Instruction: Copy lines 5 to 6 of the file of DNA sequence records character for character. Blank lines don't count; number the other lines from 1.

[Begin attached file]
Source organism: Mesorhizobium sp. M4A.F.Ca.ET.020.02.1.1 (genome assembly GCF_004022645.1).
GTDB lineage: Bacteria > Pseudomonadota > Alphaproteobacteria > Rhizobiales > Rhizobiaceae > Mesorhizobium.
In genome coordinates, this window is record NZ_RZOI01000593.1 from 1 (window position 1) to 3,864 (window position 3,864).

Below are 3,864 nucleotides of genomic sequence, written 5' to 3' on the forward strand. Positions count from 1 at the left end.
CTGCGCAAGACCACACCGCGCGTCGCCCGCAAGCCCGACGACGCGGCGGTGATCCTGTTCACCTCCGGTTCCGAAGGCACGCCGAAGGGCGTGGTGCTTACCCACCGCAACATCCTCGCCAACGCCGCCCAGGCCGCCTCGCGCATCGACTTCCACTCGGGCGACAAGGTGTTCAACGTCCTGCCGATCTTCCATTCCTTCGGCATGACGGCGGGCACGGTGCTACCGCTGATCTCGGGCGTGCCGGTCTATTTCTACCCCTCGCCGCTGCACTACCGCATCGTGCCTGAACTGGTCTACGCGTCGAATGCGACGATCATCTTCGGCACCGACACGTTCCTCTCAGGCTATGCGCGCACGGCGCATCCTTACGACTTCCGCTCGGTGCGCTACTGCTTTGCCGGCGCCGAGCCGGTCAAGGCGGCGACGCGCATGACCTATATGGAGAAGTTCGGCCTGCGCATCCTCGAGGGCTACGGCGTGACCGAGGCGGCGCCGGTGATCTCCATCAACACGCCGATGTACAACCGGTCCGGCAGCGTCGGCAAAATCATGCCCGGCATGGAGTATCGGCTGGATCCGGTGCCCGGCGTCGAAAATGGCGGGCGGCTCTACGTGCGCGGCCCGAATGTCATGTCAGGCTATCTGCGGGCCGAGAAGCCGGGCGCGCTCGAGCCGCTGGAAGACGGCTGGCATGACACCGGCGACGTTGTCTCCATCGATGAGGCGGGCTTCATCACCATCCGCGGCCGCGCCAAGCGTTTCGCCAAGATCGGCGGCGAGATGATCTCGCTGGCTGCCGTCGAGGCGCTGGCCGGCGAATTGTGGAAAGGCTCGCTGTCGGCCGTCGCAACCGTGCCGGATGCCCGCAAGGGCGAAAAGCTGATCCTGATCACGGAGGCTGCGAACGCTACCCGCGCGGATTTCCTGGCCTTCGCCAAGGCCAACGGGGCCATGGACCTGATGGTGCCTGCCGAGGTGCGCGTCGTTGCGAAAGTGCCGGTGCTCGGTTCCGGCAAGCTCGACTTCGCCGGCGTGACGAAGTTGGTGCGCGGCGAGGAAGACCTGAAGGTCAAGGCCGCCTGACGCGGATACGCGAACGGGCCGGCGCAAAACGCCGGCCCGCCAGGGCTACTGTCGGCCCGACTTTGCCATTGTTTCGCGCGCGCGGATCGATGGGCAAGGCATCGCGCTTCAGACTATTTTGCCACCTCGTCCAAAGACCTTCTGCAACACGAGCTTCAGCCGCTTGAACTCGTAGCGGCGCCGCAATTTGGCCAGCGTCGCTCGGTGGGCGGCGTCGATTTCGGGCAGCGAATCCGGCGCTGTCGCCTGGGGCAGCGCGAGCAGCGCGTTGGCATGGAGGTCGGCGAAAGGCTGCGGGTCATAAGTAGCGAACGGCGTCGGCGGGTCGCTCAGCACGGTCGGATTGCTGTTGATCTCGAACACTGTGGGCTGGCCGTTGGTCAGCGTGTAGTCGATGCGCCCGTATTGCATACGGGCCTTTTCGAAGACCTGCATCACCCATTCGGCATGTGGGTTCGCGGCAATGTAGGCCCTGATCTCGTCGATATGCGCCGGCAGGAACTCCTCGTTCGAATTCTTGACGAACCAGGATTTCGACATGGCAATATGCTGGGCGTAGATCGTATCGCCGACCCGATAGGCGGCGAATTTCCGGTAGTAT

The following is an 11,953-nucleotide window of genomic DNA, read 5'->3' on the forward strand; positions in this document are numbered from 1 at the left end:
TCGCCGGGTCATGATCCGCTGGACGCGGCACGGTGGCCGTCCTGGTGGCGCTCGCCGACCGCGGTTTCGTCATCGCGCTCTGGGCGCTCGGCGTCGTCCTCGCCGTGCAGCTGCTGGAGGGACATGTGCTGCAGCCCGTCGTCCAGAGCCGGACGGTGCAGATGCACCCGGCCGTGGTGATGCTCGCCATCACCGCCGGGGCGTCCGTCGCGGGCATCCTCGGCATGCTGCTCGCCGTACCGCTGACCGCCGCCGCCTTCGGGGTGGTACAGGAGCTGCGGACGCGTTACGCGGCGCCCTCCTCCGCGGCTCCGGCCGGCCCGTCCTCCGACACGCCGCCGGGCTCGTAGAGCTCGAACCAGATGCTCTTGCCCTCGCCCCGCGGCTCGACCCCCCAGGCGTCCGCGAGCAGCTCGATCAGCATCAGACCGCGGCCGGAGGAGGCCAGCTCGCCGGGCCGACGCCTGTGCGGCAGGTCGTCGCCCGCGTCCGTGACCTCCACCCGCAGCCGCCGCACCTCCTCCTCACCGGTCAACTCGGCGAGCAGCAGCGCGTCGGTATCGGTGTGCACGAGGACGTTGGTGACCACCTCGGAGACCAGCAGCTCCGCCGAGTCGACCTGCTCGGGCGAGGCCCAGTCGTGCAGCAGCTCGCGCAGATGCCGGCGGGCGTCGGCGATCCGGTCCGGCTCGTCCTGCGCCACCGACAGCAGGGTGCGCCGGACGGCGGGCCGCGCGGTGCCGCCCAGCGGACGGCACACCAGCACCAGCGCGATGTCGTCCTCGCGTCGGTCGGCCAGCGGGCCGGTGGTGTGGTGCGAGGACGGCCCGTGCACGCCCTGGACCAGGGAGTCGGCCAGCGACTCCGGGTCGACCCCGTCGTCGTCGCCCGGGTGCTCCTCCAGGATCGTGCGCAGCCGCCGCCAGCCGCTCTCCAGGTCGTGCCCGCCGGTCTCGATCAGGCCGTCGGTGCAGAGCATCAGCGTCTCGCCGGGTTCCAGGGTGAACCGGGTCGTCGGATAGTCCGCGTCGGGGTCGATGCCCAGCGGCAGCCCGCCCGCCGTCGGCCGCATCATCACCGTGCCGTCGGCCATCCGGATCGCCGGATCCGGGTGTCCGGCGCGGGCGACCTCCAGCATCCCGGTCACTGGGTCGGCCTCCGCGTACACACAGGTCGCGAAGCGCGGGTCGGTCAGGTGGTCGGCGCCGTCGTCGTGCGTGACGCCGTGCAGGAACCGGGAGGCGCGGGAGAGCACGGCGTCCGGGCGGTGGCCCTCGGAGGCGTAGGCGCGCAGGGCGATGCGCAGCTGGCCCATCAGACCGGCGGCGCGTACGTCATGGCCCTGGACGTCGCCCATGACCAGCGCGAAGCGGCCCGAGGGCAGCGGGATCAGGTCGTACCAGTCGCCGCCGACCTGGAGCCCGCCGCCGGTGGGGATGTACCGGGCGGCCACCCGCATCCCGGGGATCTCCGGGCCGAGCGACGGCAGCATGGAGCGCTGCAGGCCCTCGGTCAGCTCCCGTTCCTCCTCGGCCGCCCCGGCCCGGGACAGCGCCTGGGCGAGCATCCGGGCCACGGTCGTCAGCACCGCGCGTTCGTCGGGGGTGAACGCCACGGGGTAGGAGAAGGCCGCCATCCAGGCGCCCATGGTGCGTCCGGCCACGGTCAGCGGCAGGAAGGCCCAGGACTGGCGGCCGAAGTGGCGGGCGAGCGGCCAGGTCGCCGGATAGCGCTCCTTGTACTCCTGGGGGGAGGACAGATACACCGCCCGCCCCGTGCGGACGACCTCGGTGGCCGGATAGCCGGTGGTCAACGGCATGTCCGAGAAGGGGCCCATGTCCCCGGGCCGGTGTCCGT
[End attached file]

CTGCGCAAGACCACACCGCGCGTCGCCCGCAAGCCCGACGACGCGGCGGTGATCCTGTTCACCTCCGGTTCCGAAGGCACGCCGAAGGGCGTGGTGCTTACCCACCGCAACATCCTCGCCAACGCCGCCCAGGCCGCCTCGCGCATCGACTTCCACTCGGGCGACAAGGTGTTCAACGTCCTGCCGATCTTCCATTCCTTCGGCATGACGGCGGGCACGGTGCTACCGCTGATCTCGGGCGTGCCGGTCTATTTCTACCCCTCGCCGCTGCACTACCGCATCGTGCCTGAACTGGTCTACGCGTCGAATGCGACGATCATCTTCGGCACCGACACGTTCCTCTCAGGCTATGCGCGCACGGCGCATCCTTACGACTTCCGCTCGGTGCGCTACTGCTTTGCCGGCGCCGAGCCGGTCAAGGCGGCGACGCGCATGACCTATATGGAGAAGTTCGGCCTGCGCATCCTCGAGGGCTACGGCGTGACCGAGGCGGCGCCGGTGATCTCCATCAACACGCCGATGTACAACCGGTCCGGCAGCGTCGGCAAAATCATGCCCGGCATGGAGTATCGGCTGGATCCGGTGCCCGGCGTCGAAAATGGCGGGCGGCTCTACGTGCGCGGCCCGAATGTCATGTCAGGCTATCTGCGGGCCGAGAAGCCGGGCGCGCTCGAGCCGCTGGAAGACGGCTGGCATGACACCGGCGACGTTGTCTCCATCGATGAGGCGGGCTTCATCACCATCCGCGGCCGCGCCAAGCGTTTCGCCAAGATCGGCGGCGAGATGATCTCGCTGGCTGCCGTCGAGGCGCTGGCCGGCGAATTGTGGAAAGGCTCGCTGTCGGCCGTCGCAACCGTGCCGGATGCCCGCAAGGGCGAAAAGCTGATCCTGATCACGGAGGCTGCGAACGCTACCCGCGCGGATTTCCTGGCCTTCGCCAAGGCCAACGGGGCCATGGACCTGATGGTGCCTGCCGAGGTGCGCGTCGTTGCGAAAGTGCCGGTGCTCGGTTCCGGCAAGCTCGACTTCGCCGGCGTGACGAAGTTGGTGCGCGGCGAGGAAGACCTGAAGGTCAAGGCCGCCTGACGCGGATACGCGAACGGGCCGGCGCAAAACGCCGGCCCGCCAGGGCTACTGTCGGCCCGACTTTGCCATTGTTTCGCGCGCGCGGATCGATGGGCAAGGCATCGCGCTTCAGACTATTTTGCCACCTCGTCCAAAGACCTTCTGCAACACGAGCTTCAGCCGCTTGAACTCGTAGCGGCGCCGCAATTTGGCCAGCGTCGCTCGGTGGGCGGCGTCGATTTCGGGCAGCGAATCCGGCGCTGTCGCCTGGGGCAGCGCGAGCAGCGCGTTGGCATGGAGGTCGGCGAAAGGCTGCGGGTCATAAGTAGCGAACGGCGTCGGCGGGTCGCTCAGCACGGTCGGATTGCTGTTGATCTCGAACACTGTGGGCTGGCCGTTGGTCAGCGTGTAGTCGATGCGCCCGTATTGCATACGGGCCTTTTCGAAGACCTGCATCACCCATTCGGCATGTGGGTTCGCGGCAATGTAGGCCCTGATCTCGTCGATATGCGCCGGCAGGAACTCCTCGTTCGAATTCTTGACGAACCAGGATTTCGACATGGCAATATGCTGGGCGTAGATCGTATCGCCGACCCGATAGGCGGCGAATTTCCGGTAGTAT

The following is an 11,953-nucleotide window of genomic DNA, read 5'->3' on the forward strand; positions in this document are numbered from 1 at the left end: